I started gardening with a few containers I bought when Smith & Hawkin had a going out of business sale. I wanted to test the gardening waters, but didn't want to get too crazy. After researching a bit about easy plants to start with, I planted some cherry tomatoes, green beans and herbs. I thought my handful of harvested vegetables were award-winning and took photos like a mother with a newborn baby. Embarrassing proof below.
Fast forward a few years and a lot of trial and error later, and I have vegetables coming out of my ears every year. Thinking back to my first year of gardening now makes me laugh. Most people who see my garden say they can't grow plants to save their life, which I will almost always disagree with. It just takes a few bits of knowledge and a good setup.
Jodi and I headed out to Granville, Ohio this past weekend to help our friends build some beds at their new place. After only a couple of hours, we had almost completed six raised beds. It made me think you can make your setup as easy or as hard as you want. Here is a look at the various configurations I have at home:
MiniGarden vertical planters are the containers I got started with. I love them because you can stack them on the ground or hang them up. After some trial and error, I found they worked best for me hung individually on the fence. These are located right outside my kitchen door, and I only plant herbs in them. While cooking, I can just walk out and cut a few stems.
My deck is enormous and takes up half of my yard. I wanted a way to gain additional growing space and have a barrier that separated one area of the deck from another. I landed on a steel stock tank. You can find these at farm supply stores or online. They come in a handful of different sizes. I drilled a few holes in the bottom and added a layer of gravel before filling with soil to ensure good drainage.
Let me preface this part by saying I am a designer. Aesthetics absolutely mean as much to me as functionality. So for my own home, where I was entertaining and trying to grow vegetables at the same time, the look was very important. When I had the deck put in, I enlisted my handy neighbor to build the raised beds right into the deck. After about eight years of heavy use, Jodi and I did have to rebuild a few areas of them last year. While we were at it, we also doubled up the front edge so we could sit our big butts on them more comfortably.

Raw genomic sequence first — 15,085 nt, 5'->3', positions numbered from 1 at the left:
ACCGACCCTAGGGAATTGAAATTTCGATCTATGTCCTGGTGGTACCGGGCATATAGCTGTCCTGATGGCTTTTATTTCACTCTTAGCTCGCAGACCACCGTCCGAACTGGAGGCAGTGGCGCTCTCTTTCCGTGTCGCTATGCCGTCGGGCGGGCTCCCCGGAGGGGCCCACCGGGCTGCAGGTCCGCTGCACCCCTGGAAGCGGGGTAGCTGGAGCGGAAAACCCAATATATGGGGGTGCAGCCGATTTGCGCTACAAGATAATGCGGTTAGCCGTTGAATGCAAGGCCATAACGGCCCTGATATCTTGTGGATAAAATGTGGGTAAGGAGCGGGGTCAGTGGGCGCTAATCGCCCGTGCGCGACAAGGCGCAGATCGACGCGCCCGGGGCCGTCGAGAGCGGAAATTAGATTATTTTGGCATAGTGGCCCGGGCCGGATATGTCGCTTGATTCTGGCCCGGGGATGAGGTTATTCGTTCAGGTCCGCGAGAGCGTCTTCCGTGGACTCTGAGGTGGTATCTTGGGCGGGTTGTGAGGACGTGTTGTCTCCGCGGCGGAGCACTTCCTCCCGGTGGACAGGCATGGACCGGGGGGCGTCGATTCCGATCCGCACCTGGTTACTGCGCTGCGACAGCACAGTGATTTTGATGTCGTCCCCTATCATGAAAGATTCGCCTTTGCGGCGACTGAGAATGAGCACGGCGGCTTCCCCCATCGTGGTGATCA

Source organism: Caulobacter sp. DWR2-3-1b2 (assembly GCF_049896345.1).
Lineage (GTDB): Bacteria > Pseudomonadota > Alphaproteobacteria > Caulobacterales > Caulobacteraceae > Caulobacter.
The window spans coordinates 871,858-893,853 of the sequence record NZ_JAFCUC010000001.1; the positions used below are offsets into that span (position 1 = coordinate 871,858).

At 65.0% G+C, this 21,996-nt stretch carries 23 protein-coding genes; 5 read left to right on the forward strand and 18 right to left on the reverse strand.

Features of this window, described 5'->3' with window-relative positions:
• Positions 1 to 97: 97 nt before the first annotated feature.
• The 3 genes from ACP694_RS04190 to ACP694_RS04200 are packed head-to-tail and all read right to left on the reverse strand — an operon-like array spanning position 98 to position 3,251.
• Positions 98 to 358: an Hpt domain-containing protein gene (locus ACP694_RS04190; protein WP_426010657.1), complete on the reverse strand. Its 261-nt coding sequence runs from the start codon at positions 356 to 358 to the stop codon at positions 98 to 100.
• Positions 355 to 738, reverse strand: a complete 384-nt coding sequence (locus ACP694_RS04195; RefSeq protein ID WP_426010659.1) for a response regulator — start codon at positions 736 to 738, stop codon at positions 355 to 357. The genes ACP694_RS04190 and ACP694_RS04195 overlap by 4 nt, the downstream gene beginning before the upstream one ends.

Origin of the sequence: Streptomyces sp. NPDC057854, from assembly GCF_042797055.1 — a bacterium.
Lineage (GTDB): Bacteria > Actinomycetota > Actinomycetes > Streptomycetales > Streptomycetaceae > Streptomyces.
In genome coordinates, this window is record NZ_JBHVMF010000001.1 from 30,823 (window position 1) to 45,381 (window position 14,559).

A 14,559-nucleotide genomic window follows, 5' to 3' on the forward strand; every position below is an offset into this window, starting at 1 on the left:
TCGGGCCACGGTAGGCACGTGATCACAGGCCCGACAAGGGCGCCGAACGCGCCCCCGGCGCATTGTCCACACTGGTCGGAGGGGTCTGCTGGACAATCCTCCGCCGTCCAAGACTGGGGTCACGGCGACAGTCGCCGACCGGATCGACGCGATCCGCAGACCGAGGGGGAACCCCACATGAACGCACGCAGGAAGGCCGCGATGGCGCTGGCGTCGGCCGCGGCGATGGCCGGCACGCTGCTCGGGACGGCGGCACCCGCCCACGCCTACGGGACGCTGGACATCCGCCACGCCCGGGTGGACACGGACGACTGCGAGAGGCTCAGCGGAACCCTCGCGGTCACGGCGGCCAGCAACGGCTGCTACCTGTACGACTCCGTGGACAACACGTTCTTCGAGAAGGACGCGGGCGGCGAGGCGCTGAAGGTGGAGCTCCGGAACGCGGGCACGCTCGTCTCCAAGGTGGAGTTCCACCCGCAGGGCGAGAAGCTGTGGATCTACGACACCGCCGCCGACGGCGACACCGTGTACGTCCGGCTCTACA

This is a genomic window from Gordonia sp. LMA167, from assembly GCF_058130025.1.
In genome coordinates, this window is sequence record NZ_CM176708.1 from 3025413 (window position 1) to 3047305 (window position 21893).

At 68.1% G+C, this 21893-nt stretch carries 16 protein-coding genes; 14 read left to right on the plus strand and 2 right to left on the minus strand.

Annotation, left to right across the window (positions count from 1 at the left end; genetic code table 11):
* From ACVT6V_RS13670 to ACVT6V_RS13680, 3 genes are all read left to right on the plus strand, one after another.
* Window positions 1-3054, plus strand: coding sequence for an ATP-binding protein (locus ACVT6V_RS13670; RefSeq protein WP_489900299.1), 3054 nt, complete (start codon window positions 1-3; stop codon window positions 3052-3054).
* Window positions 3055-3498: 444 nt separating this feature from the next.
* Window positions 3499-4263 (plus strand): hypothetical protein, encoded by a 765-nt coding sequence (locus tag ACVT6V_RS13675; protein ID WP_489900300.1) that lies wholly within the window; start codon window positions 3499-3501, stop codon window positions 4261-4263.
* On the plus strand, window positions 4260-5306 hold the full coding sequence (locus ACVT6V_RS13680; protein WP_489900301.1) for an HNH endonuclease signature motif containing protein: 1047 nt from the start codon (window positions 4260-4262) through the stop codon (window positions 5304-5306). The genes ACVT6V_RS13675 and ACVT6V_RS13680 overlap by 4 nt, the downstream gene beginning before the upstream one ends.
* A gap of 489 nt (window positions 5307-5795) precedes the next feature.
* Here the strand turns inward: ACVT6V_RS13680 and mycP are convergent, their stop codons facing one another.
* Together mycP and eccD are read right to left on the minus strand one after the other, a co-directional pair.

But, as I mentioned, raised beds can be really easy. Here is the setup we helped our friends recently...
1. Buy some wood
Cedar is best, but also the most expensive. Just make sure you buy untreated wood if you plan on eating what you grow in the beds. We used 2x8 pine here. You'll need three identical boards for one bed.
2. Build the beds
Cut one your boards in half and pre-drill the two short ends. Screw the four boards together with deck screws. Done.
3. Plan your plot
The biggest issue I see with garden spaces that fail is the location. Make sure you are paying attention to how much sun your plants need. Those tomatoes of yours need a ton of sun. My face, on the other hand, will swell to a cat-like complexion after about 5 minutes in it. Also, make sure there is no standing water after a heavy rain in the area you are hoping to use.
4. Dig up the grass and loosen the dirt
This is probably the biggest pain in the process. I'm lazy and just till it up a bit and compost the big chunks. You really should be digging it up, so you don't have to deal with a considerable weed issue. Don't use chemicals to kill the grass. You will then be eating those yummy chemicals in a few months. Just give the grass excavation your best shot and loosen up the dirt a bit.
5. Move your boxes in place
Place the boxes on the plot you've dug up and stake the corners into the ground. Screw the stakes into the beds.
6. Pump up the volume
7. Fill with dirt
If sun is the number one issue with gardens, soil is number two. Not only should you start with a good mix, but you need to replenish your dirt every season. If you can find a good mix by the truckload, do it. It will save your back and your wallet. I have one magical bed at my house that performs better than any other bed. I used a mixture of peat moss, topsoil and manure. Jodi tops it off with compost every year.
8. Start growing
Listen, you're not going to be coming out the gate like Martha Stewart or Oprah. Chose varieties that are easy to grow and start off small. Jodi and I are finally at the point where we can handle a bunch of different varieties at once, and it's taken us years. You will learn more and more as time goes on.
There is nothing like going outside and picking dinner for the night. It's completely addicting and rewarding. Build something this year. Check out my Pinterest board for more ideas and let me know how it goes for you.